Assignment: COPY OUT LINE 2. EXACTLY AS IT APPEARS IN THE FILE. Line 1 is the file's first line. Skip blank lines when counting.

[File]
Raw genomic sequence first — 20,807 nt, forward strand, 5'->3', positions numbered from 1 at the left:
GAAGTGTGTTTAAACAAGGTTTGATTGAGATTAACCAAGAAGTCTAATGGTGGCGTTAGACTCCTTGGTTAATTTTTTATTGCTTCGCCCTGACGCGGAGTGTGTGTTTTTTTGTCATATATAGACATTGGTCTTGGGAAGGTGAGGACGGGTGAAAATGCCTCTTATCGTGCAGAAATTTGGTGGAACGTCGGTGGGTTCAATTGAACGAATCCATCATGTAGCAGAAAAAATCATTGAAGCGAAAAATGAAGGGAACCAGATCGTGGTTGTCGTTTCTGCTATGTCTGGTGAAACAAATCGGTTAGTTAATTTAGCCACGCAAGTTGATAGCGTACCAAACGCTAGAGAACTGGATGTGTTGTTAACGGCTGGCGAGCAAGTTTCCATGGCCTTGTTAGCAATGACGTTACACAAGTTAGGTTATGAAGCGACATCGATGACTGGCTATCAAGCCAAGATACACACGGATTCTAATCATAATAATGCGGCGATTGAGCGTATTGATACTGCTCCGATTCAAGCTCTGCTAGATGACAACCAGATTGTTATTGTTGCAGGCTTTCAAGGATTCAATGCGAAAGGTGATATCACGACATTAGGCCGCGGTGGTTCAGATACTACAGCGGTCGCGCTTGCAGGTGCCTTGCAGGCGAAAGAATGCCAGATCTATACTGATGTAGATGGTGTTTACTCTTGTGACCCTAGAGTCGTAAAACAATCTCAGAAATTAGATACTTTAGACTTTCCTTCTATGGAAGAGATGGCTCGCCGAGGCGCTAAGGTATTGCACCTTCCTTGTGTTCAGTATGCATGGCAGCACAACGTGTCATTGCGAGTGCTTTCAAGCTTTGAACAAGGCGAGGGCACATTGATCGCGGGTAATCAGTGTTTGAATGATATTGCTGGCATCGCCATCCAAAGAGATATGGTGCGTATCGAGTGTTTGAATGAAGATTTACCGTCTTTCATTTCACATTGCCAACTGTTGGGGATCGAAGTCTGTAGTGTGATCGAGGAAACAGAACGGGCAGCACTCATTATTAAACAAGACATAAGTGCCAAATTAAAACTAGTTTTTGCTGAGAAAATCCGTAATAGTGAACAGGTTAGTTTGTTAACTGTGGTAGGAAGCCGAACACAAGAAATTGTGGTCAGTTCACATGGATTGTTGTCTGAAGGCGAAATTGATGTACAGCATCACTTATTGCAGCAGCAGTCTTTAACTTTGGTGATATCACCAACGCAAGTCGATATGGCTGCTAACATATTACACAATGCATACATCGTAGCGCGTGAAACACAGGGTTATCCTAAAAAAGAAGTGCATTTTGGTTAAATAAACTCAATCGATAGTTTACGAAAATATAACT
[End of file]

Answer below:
GAAGTGTGTTTAAACAAGGTTTGATTGAGATTAACCAAGAAGTCTAATGGTGGCGTTAGACTCCTTGGTTAATTTTTTATTGCTTCGCCCTGACGCGGAGTGTGTGTTTTTTTGTCATATATAGACATTGGTCTTGGGAAGGTGAGGACGGGTGAAAATGCCTCTTATCGTGCAGAAATTTGGTGGAACGTCGGTGGGTTCAATTGAACGAATCCATCATGTAGCAGAAAAAATCATTGAAGCGAAAAATGAAGGGAACCAGATCGTGGTTGTCGTTTCTGCTATGTCTGGTGAAACAAATCGGTTAGTTAATTTAGCCACGCAAGTTGATAGCGTACCAAACGCTAGAGAACTGGATGTGTTGTTAACGGCTGGCGAGCAAGTTTCCATGGCCTTGTTAGCAATGACGTTACACAAGTTAGGTTATGAAGCGACATCGATGACTGGCTATCAAGCCAAGATACACACGGATTCTAATCATAATAATGCGGCGATTGAGCGTATTGATACTGCTCCGATTCAAGCTCTGCTAGATGACAACCAGATTGTTATTGTTGCAGGCTTTCAAGGATTCAATGCGAAAGGTGATATCACGACATTAGGCCGCGGTGGTTCAGATACTACAGCGGTCGCGCTTGCAGGTGCCTTGCAGGCGAAAGAATGCCAGATCTATACTGATGTAGATGGTGTTTACTCTTGTGACCCTAGAGTCGTAAAACAATCTCAGAAATTAGATACTTTAGACTTTCCTTCTATGGAAGAGATGGCTCGCCGAGGCGCTAAGGTATTGCACCTTCCTTGTGTTCAGTATGCATGGCAGCACAACGTGTCATTGCGAGTGCTTTCAAGCTTTGAACAAGGCGAGGGCACATTGATCGCGGGTAATCAGTGTTTGAATGATATTGCTGGCATCGCCATCCAAAGAGATATGGTGCGTATCGAGTGTTTGAATGAAGATTTACCGTCTTTCATTTCACATTGCCAACTGTTGGGGATCGAAGTCTGTAGTGTGATCGAGGAAACAGAACGGGCAGCACTCATTATTAAACAAGACATAAGTGCCAAATTAAAACTAGTTTTTGCTGAGAAAATCCGTAATAGTGAACAGGTTAGTTTGTTAACTGTGGTAGGAAGCCGAACACAAGAAATTGTGGTCAGTTCACATGGATTGTTGTCTGAAGGCGAAATTGATGTACAGCATCACTTATTGCAGCAGCAGTCTTTAACTTTGGTGATATCACCAACGCAAGTCGATATGGCTGCTAACATATTACACAATGCATACATCGTAGCGCGTGAAACACAGGGTTATCCTAAAAAAGAAGTGCATTTTGGTTAAATAAACTCAATCGATAGTTTACGAAAATATAACT